Documentary Reveals How the “Taliban Takeover” Has Already Changed Life in Afghanistan, on FRONTLINE, Oct. 12< < Back to
Frontline: “Taliban Takeover ”
Tues., Oct. 12, 2021, at 9 pm on PBS and on YouTube
Streaming at 7 at pbs.org/frontline & in the PBS Video App
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Filmed on the ground in Afghanistan in the wake of the U.S. withdrawal and the Taliban’s return to power, a stunning new FRONTLINE documentary reveals just how rapidly the hardline group’s takeover has transformed daily life in Afghanistan — especially for women and ethnic minorities.
In scene after extraordinary scene from Taliban Takeover, Peabody Award-winning correspondent Najibullah Quraishi, who was born and raised in Afghanistan and has covered the war there for two decades, documents the Taliban’s crackdown in real time.
“Despite the Taliban’s claims that it has changed, what I’ve seen in the early days of the new Taliban regime in Afghanistan looks a lot like the harsh and brutal Taliban of the 1990s,” Quraishi says.
Quraishi’s team films in Kabul as men who say they’re working undercover for the Taliban force women at a restaurant to leave; as a university student describes being whipped by the Taliban; and as leading women’s rights activist Mahbouba Seraj finds herself unable to help a visitor who says her granddaughter may have been abducted by the Taliban.
“This is not the time to be sad, this is the time to be angry,” says Seraj, one of TIME magazine’s 100 most influential people of 2021. At the same time, she tells Quraishi, she fears, “There’s nothing I can do.”
And Quraishi speaks with journalist Ishaq Akrami, who describes an event in which 13 people — members of the Shia Muslim group the Hazaras, an ethnic minority who have long been the subject of Taliban attacks — were killed. This, despite the Taliban’s assertions that it had changed.“After the Taliban declared national amnesty and indicated that they would not harm politicians, security forces, journalists, etc., they informed these people as well to come and surrender their weapons and that they would not be harmed,” Akrami says. “They came back from the mountains and surrendered their weapons to the Taliban. The Taliban then started shooting them.”
Taliban Takeover premieres Tuesday, Oct. 12 at 9 pm on PBS stations and on YouTube, and will stream at pbs.org/frontline and in the PBS Video App that same day starting at 7/6c. Drawing on Quraishi’s remarkable on-the-ground reporting going all the way back to 2001, the film is a defining look at what led up to the U.S. defeat in Afghanistan — and how the Taliban’s return to power is playing out.
Though the Taliban was eager to project a new, more moderate image in the days just after the American withdrawal, Quraishi found signs of the same extremism that characterized their rule 20 years ago — including in what happened when women took to the streets of Kabul to demand that their rights be respected.
“They whipped women when we were demonstrating. They fired their guns into the air to scare us,” says a young protester, Wahiza. “We want our rights. They must respect our rights. We need to be able to study and work.”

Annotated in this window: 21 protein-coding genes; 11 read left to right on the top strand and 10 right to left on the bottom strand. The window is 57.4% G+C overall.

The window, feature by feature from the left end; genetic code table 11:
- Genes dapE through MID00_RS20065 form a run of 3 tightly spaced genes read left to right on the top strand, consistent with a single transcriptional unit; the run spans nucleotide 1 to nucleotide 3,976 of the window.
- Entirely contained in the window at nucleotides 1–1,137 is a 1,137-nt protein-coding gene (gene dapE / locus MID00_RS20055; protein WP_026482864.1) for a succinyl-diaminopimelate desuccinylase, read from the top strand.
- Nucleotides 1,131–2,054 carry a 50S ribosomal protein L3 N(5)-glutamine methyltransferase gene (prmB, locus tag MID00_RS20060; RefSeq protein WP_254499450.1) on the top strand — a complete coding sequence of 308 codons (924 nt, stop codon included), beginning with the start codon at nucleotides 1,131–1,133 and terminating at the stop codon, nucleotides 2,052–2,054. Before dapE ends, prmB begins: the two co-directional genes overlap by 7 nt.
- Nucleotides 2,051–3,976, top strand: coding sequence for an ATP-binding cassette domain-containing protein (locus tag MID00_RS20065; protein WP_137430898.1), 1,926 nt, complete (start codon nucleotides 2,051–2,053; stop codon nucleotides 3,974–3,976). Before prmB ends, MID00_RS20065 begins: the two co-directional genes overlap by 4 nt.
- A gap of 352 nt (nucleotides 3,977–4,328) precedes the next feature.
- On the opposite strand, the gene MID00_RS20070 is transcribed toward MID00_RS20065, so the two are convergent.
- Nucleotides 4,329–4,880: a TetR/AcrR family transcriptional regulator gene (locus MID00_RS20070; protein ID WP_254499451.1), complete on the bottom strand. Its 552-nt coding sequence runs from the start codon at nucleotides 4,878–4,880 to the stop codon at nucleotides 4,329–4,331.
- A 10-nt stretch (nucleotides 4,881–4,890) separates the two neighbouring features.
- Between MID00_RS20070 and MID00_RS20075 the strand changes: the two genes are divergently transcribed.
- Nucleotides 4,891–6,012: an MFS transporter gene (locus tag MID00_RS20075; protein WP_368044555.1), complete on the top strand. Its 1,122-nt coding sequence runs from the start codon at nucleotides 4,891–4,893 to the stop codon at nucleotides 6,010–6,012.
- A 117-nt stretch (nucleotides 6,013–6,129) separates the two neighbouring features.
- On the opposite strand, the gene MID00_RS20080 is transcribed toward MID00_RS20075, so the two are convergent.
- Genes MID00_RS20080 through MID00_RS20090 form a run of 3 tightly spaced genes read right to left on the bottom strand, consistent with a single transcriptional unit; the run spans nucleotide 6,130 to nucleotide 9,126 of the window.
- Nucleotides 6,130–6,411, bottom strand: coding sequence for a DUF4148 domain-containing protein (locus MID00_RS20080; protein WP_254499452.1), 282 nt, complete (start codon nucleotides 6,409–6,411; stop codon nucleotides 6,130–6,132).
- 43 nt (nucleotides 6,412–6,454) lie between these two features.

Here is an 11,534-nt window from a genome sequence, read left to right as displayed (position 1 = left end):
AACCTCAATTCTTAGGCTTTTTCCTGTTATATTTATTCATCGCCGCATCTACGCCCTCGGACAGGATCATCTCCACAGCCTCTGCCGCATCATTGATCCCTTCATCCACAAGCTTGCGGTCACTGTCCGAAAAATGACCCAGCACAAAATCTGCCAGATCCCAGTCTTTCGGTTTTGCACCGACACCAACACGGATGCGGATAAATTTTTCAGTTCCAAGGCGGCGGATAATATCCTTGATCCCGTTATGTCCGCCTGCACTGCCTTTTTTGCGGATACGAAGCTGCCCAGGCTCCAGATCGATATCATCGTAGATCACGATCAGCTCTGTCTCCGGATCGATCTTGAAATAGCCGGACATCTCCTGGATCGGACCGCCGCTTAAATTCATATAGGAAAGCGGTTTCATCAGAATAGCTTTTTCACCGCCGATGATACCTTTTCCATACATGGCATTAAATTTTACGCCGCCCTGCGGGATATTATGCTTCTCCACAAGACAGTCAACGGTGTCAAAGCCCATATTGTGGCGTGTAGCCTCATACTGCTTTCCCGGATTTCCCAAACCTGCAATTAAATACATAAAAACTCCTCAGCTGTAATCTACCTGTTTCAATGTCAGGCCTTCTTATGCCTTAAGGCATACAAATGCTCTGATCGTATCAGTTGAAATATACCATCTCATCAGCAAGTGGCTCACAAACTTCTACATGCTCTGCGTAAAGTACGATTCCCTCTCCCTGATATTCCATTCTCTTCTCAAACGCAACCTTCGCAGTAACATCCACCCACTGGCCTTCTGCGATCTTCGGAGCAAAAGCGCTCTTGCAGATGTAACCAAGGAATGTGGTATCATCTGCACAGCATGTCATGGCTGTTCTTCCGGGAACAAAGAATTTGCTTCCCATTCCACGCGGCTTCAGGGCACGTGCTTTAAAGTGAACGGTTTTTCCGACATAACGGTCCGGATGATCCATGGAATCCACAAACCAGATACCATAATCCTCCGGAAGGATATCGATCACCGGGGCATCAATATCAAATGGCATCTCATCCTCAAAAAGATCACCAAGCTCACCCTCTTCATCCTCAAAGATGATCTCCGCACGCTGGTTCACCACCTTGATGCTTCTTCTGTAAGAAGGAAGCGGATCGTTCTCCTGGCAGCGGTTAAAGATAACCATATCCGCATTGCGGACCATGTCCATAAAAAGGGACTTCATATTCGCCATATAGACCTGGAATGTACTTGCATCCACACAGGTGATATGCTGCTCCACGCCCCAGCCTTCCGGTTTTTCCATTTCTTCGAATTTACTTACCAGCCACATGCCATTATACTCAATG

Before the U.S.-led invasion in 2001, the Taliban imposed a harsh interpretation of Islamic law. Girls were not allowed to attend school. Women were extremely limited in their ability to work, and their movements and appearance were strictly policed. Harsh punishments were meted out to both men and women accused of violating the group’s rules.
Zabiullah Mujahid, the Taliban’s spokesman, told Quraishi before the Americans left that the group was no longer the Taliban of the 1990s: “We want the same Islamic rules to be in our society, but instead of forcing people by stick and lashes, we will do so through the mosques and sermons,” he said. “Using these ways, we think it might take longer, but it will come very smoothly and without causing any harm or disturbance.”
But what Quraishi finds suggest otherwise. In one case, Quraishi speaks with a college student who says he was stopped by the group’s police on his way home and beaten: “The whip was rubber, and it left behind stripe marks.”
In addition to documenting the Taliban’s crackdown, Quraishi investigates how the Taliban’s rise is intensifying the threat from Al Qaeda and ISIS — both within the country, and potentially for the rest of the world. A longtime source tells Quraishi that the Taliban is once again providing Al Qaeda safe haven: “I don’t think the Taliban will end their relations with Al Qaeda any time soon,” the source says. Additionally, he says, ISIS “is a very serious danger, not just for Afghanistan but for the whole world.”
Taliban Takeover draws on both Quraishi’s new reporting and his coverage of Afghanistan since 2001, when he was injured documenting a bloody uprising against coalition forces. He continued to document the Taliban’s pursuit of a return to power — and Al Qaeda’s reconstitution —in films including 2010’s Behind Taliban Lines. Then, he uncovered a new threat, exposing the Islamic State’s presence in the country in 2015’s ISIS in Afghanistan. In last year’s Taliban Country, Quraishi reported that not only was the Taliban once again wielding power in Afghanistan, but the threat from ISIS continued to loom large. This summer, in Leaving Afghanistan, he documented the Taliban’s rise and showed how the U.S. withdrawal was paving the way for increased sectarian violence, with the country’s Hazara minority under threat.
Now, with Clover Films producer Jamie Doran, Quraishi delivers a look at just how quickly that prediction is coming true, and how the situation in the country reached this point.